This past Sunday we finished our 4 week sermon series titled "Cooties." Cooties was a series all about dating, relationships, friendships with the opposite sex, and sexual purity. For the final week of the series we focused on sexual purity, to do this we broke the group into two and spent time discussing the same topic with just 6th and 7th graders and again with 8th graders only. The message was very similar, with some more explicit details for the 8th grade message.
Good things, used wrong ways.
Sex is a good thing. It was a part of creation. When we read the creation account in Genesis 1, God not only creates male and female, but he also commands them to be fruitful and multiply (aka: have sex). God created sex; it was his idea and he even called it "very good." This is an important reality for us as we talk about sex because it's easy for us to get caught up in an idea that sex is bad and we shouldn't do it. Sex is good...when it is used the way God intended it to be used.
Just like many good things; because of sin, good things often get used in wrong ways. Too much water can make someone die. Too much food might make someone extremely obese. The internet can allow for a wealth of information or it could allow for anonymous bullying. These are good things and can be very good, but they can also be misused. After sin enters the picture in Genesis 3, humanity starts to use good things in wrong ways. Sex, which is a good thing, when used in the wrong way can be very damaging.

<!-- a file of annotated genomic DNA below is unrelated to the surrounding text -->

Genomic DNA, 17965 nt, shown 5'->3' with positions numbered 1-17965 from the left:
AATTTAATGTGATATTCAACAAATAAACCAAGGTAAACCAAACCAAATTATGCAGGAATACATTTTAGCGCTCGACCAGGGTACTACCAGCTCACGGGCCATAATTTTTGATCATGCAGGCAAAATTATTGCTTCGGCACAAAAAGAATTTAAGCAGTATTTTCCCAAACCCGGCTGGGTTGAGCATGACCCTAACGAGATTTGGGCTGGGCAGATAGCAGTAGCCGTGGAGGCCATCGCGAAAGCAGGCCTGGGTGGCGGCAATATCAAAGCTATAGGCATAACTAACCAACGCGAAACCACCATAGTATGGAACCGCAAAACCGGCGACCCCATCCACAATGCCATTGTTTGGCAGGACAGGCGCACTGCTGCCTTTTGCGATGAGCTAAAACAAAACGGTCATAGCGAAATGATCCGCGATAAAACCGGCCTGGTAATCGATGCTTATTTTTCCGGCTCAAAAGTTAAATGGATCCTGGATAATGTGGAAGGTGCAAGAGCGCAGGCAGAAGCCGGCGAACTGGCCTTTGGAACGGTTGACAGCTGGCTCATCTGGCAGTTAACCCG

Gross, God, or Gift.
There are three possibilities for how we might think about sex. Two of them are common, but not biblical. And the third is bibilical but probably the least common. Many people think gross as soon as they hear the topic of sex. In fact, gross might be most common in settings like a church where it is easy for us to simply give they message that "sex is bad." Sex is not gross; God created it. The most popular thought pattern in culture is most likely god. This is the idea that your own desires rule regardless of how that lines up with what God has set as the standard. The culture worships our own desires, often found in sexual behaviors, as god. The third way we can think about it is as a gift. God created it, God designed it, and God has given it to us so we need to be responsible and use it the way that he intended it.